THE International Human Rights Exchange (IHRE) programme at Wits’ is investing in the future of students by offering them employment opportunities through internships.

The programme offers an average of 50 local and international Wits students internships at prominent non-governmental and other organisations such as the SA Human Rights Commission, Civicus, Helen Suzman Foundation and Sonke Gender Justice.

The initiative by IHRE attempts to deal with the widespread problem of unemployment that South Africa faces by allowing students to work and gain experience in the areas of research and project management to make them more marketable by the time they graduate.

IHRE’s programme assistant and student liaison, Shingirai Taodzera, says the South African job market is “extremely competitive” and “expanding at a slow pace”, making it essential for students to have “networked and gained practical skills of the work environment to limit the hardships of finding a job after completing their degrees”.

 “Because social sciences is mostly non profitable in comparison to other fields such as engineering, networking is important to allow students to know where jobs could be, and if they have the experience of working, it makes it easier for them.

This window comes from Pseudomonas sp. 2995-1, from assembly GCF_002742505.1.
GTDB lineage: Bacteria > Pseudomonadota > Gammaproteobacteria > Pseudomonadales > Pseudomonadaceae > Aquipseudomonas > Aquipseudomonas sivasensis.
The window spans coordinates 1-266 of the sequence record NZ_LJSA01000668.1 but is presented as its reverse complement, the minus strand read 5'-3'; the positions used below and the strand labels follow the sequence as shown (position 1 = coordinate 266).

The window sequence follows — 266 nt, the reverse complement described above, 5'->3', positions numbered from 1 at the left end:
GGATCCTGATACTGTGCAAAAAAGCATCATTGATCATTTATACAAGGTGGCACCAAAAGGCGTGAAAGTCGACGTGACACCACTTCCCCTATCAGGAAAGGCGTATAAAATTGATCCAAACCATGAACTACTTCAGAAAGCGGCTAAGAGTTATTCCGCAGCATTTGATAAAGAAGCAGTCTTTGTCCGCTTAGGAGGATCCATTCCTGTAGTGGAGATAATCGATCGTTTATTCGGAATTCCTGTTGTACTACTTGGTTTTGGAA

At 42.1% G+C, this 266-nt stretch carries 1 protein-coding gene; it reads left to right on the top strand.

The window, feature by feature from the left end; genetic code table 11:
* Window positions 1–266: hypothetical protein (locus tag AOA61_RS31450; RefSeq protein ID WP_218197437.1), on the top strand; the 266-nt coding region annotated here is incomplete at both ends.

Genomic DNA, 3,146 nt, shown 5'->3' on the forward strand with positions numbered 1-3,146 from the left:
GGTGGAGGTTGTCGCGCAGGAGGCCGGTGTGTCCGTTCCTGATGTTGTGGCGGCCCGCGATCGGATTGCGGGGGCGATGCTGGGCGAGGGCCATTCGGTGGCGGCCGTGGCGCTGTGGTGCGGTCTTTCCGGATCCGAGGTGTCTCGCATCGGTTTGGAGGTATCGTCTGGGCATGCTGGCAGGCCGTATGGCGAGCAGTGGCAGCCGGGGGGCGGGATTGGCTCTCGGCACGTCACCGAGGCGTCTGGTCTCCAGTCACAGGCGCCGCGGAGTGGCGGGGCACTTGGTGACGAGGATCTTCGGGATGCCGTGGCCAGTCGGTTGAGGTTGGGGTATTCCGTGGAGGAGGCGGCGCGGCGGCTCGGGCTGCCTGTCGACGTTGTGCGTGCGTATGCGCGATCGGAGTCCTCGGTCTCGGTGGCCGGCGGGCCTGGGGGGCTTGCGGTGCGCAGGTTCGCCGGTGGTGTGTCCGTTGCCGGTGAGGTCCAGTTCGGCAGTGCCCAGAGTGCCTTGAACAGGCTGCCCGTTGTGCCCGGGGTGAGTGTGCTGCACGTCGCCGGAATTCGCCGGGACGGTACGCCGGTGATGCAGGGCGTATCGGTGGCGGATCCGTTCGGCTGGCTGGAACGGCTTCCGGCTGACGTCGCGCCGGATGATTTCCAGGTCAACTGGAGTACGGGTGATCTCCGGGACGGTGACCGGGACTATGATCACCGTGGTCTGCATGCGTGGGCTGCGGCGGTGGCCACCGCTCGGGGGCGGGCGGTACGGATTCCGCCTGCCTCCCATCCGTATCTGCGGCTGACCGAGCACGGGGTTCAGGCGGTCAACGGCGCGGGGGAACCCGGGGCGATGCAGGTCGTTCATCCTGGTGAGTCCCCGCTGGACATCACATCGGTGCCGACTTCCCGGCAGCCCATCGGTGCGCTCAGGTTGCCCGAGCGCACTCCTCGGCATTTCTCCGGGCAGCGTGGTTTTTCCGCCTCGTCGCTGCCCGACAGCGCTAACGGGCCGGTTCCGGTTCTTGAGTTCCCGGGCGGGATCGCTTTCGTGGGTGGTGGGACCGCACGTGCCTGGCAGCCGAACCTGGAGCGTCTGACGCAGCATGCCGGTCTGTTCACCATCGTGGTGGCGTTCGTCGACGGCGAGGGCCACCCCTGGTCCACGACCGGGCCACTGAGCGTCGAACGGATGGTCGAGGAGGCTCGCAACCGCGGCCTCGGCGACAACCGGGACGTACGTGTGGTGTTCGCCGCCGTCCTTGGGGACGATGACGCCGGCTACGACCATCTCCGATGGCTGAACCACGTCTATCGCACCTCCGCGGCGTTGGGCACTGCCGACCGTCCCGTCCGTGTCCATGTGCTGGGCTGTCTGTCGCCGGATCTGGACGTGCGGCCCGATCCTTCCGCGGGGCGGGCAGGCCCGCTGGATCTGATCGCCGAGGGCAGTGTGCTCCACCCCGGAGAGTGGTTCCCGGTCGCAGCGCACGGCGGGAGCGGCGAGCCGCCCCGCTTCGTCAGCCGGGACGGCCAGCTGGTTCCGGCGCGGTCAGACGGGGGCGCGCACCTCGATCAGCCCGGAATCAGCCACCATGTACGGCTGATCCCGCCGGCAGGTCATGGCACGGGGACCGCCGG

“IHRE offers internships so that students can learn etiquette, teamwork, leadership and inter-personal skills in a more practical manner because this is vital in the kinds of work they will do when they leave university.”

International relations honours student, Veronica Benham, has been part of IHRE for three years and having done an internship at the South African Human Rights Commission, feels she has “climatised to the work environment”.

“I had good relations with people at the commission and they were willing to have me beyond the duration of the internship,” she said.

Blake Desormeaux is an international student from Wellesley College in Boston, US, who is interning at the Gay and Lesbian Memory in Action (GALA).

“Through the IHRE internship I hope to gain more insight as to how better I can help the gay and lesbian support group which I run back at my college,” she said.